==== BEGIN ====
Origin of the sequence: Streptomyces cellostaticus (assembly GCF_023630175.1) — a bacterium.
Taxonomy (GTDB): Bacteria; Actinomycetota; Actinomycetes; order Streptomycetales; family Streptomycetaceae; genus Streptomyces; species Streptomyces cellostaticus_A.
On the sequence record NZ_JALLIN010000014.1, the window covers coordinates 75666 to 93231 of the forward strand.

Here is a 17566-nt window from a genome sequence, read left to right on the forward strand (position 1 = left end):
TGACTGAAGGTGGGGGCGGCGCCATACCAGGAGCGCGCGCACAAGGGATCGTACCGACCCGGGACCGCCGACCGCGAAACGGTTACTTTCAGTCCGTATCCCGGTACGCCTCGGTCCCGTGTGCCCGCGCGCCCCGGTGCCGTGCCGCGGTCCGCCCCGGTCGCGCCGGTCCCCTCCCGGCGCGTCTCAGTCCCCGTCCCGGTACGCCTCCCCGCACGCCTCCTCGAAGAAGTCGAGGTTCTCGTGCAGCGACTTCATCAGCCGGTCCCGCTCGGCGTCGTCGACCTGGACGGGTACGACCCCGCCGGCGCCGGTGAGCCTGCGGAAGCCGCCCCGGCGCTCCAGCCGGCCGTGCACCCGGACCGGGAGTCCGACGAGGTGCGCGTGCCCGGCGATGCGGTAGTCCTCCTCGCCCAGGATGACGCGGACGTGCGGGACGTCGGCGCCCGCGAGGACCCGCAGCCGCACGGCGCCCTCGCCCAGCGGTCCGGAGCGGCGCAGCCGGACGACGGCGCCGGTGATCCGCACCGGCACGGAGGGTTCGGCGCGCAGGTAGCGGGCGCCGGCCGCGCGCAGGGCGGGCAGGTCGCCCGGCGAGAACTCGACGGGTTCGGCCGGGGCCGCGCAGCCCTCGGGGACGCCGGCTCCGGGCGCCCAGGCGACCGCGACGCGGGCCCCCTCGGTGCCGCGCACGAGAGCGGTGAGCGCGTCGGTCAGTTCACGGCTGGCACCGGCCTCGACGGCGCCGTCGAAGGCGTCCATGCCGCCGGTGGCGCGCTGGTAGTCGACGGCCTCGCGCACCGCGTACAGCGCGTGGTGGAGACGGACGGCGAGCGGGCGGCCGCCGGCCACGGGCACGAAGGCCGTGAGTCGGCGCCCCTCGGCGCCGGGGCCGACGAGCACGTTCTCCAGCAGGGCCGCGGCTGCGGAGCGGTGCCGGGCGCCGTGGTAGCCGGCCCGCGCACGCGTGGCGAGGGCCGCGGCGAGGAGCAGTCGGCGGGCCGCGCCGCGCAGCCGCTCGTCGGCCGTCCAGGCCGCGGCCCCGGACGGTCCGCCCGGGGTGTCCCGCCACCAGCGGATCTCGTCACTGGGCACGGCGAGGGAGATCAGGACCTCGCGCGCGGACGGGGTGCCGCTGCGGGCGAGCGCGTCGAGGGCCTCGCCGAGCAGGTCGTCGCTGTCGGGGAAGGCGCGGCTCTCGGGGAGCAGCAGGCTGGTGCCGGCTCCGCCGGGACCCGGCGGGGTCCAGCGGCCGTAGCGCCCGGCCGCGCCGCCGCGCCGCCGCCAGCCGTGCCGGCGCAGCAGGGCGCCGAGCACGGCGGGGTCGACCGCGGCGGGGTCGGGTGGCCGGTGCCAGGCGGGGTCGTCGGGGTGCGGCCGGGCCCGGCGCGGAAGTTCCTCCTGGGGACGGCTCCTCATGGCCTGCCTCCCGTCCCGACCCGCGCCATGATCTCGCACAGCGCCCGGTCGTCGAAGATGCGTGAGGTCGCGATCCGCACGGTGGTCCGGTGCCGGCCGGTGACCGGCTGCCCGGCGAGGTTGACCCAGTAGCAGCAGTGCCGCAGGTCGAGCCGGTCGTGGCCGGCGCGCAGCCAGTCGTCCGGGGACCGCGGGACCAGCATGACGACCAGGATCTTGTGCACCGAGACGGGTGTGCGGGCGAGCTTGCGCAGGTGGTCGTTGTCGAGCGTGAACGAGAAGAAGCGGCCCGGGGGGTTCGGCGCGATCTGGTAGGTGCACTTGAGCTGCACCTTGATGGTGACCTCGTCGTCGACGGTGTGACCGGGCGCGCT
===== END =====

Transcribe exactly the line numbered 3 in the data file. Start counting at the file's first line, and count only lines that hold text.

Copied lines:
On the sequence record NZ_JALLIN010000014.1, the window covers coordinates 75666 to 93231 of the forward strand.